Thinking Outside the (To-Go) Box
by Ali Johnston | published Dec. 11th, 2019
It’s late and you begin to feel that familiar pain in your stomach — suddenly the only thing on your mind is the batch of cupcakes in your kitchen you have left over from the night before. You ask your friend if she wants anything, and she responds with a question thatmakes you realize just how little you actually know your best friend:
"Can I have one of those muffins?"
The hunger turns to rage and a heated debate begins. A cupcake isn't the same thing as a muffin, is it? One question becomes a string of other controversial topics. Does pineapple belong on pizza? Is a hot dog a sandwich?
There’s a reason why we don’t have a definitive answer to any one of these questions — they are all based on opinion. The only one who can answer these questions is the person asking them, but that doesn’t stop us from debating them.
Why Do We Care?
Take a look around whatever room you’re in. Notice each of the things in the room, but don’t put those objects in a group. Instead, look at the individual title of a book, the name of the snack on the table or the material and color of the vase in the corner and treat them as unique objects unlike any other in the room.
Unless you’re in an empty, windowless cell, you can likely see hundreds of different things around. It can be overwhelming to look at each of these items one by one, so humans decided that it would be easier to group them together.
With this mindset, now the room that you’re in could have books, desks and computers. It’s much easier to wrap your mind around a few different groups rather than hundreds of individual items.
William Middleton, a professor of sociology and anthropology with a focus in cultural food studies, gave his understanding of why it's easier to look at items while they're in categories.
“Humans are really good at classifying things, and I think it’s vital for our existence to be able to lump certain seemingly familiar concepts together,” Middleton said.
"It’s vital for our existence to be able to lump certain seemingly familiar concepts together."
Not only does classifying different objects make viewing the world a little more bearable, but it also allows us to form an opinion on something previously unknown because it shares characteristics with something else. For example, if you see a mosquito, it is easily recognizable as a bug. In your mind, if all bugs are gross, the mosquito will be, too.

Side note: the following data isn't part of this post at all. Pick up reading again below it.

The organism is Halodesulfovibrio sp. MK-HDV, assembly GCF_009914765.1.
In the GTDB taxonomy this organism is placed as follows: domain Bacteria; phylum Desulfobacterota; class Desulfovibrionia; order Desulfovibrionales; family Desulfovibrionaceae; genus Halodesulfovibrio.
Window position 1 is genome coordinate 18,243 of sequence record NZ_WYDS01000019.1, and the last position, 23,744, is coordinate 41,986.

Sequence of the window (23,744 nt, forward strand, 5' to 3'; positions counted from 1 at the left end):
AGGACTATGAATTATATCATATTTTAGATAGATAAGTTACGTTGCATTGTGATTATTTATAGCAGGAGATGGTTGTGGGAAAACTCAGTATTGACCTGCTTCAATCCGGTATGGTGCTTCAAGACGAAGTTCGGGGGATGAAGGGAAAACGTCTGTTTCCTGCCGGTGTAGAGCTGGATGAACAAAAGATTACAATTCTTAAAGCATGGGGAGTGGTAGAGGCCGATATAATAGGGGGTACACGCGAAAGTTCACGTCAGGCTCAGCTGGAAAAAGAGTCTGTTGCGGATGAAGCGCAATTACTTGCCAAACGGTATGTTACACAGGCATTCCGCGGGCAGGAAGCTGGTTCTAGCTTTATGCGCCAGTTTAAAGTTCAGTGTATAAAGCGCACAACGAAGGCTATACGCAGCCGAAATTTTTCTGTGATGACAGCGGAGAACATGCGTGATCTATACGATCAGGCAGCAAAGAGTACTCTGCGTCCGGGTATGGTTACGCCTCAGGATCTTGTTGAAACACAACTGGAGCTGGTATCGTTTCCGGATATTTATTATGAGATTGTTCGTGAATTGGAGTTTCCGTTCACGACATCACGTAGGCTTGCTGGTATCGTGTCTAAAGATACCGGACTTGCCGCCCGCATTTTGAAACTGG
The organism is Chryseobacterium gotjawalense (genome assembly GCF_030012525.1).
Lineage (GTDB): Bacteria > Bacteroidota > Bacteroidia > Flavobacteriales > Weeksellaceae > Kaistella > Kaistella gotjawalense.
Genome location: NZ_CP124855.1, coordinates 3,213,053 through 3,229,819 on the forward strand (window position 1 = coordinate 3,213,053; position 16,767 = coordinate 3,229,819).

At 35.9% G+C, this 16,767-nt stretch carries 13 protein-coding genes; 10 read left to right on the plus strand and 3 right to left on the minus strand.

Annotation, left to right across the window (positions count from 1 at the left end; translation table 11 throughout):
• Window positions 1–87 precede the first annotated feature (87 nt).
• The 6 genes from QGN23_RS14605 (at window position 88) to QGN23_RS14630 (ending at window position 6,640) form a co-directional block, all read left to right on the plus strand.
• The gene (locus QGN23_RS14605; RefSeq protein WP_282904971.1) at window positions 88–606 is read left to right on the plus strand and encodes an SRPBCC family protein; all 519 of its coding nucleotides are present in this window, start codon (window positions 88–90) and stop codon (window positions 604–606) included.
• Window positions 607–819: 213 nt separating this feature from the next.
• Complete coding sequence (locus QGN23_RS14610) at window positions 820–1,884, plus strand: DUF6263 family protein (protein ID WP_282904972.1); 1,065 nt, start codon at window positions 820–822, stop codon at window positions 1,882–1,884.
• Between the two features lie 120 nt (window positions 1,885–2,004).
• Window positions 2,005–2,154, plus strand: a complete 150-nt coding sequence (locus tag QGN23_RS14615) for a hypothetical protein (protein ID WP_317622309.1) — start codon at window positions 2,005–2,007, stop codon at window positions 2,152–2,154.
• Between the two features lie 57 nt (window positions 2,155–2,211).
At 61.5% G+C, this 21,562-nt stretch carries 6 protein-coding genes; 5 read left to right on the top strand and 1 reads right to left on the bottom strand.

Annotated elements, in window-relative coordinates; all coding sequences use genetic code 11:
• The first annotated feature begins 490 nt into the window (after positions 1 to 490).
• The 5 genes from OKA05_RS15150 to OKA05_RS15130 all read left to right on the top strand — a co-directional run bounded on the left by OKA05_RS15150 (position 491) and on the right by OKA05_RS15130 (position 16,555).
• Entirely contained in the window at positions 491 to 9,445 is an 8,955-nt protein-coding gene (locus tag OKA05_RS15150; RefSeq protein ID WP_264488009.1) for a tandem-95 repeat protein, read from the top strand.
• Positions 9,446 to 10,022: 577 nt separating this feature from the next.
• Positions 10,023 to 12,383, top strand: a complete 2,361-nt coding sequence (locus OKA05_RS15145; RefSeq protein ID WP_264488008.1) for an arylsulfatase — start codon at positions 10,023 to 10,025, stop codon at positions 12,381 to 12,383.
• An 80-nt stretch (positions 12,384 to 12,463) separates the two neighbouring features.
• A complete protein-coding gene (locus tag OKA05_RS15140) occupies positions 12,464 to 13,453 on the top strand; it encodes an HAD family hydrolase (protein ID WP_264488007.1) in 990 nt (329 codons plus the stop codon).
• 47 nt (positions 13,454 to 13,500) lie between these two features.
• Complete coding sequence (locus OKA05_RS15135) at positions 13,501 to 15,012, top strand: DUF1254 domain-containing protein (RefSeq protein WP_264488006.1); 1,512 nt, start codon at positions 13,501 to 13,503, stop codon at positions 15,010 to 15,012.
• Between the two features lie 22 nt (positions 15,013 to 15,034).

Anthony Jimenez, a professor of sociology and anthropology, explained why we might use categorization as often as we do.
“From a sociological perspective, categorization has to do with meaning making; I think that, as human beings, we like to categorize things because we’ve internalized meanings associated with those categories," Jimenez said. "We like to do that because they make sense to us and they correspond to messages that we’ve been taught from our childhoods and onward.”
So if categorization can help us manage our day-to-day lives and give meaning to seemingly unimportant objects, does it really matter if it causes an argument every once in a while? As it turns out, trying to fit things into specific groups might be doing just as much harm as it does good.
Dangers of Dichotomies
Categorization branches beyond simple food controversies. You might not hurt anyone if you try to label a hot dog a sandwich, but what happens when it doesn’t stop there — what if you try to put a label on everything you know?
“The problem [with categorization] is this; sometimes we’re too good at spotting these patterns of similarity," Middleton said. "In pathological cases, you get conspiracy theories — where everything has meaning and everything is signifying something else."
"Sometimes we’re too good at spotting these patterns of similarity."
Not every object or situation in life has meaning beyond its surface level. When we try to find a meaning that didn't initially exist, it's easy to fall down a rabbit hole of conspiracies.
Beyond conspiracy theories, another issue with categorization is that it tends to work in dichotomous pairs. Often, a question will be framed with choices like “this or that.” Such a dichotomous question can lead people to believe that the answer is black or white, but more often, the answer falls somewhere in the gray area.
Jimenez maintains that generally, dichotomies can cause problems or even loss of perspectives. A Brain Food article titled “This or That: How Useful Are Dichotomies Really?” discusses the same concept.
“Things are often more complicated than just a ‘one or the other’ scenario. Happiness and sadness exist on a spectrum, much like light and all its different shades and hues. The simplistic way of categorizing this information doesn’t always capture the whole picture,” John Panetti, the author of Brain Food, wrote.
Asking a question itself isn’t harmful, but asking a question designed to have only two answers can discredit other opinions someone may have on the topic.
You might still be upset that your friend suggested putting pineapple on pizza, and that’s your prerogative — but keep in mind, they might consider your favorite toppings weird, too. Everybody comes from a variety of different backgrounds that socialized them into knowing what they now consider to be normal.
Sure, these dichotomies might not be harmful when asking a question like “Coke or Pepsi?” but they can be when discussing more serious topics, such as gender, law or politics.
Like puzzle pieces, not everything you know is going to fit into one specific category. What's the point in trying to shove the pieces into a puzzle where they don’t belong? So go ahead — put the pineapple on the pizza, dip the fry into the milkshake and call the hot dog a sandwich. Until there is a definitive answer to those questions, you can’t be wrong.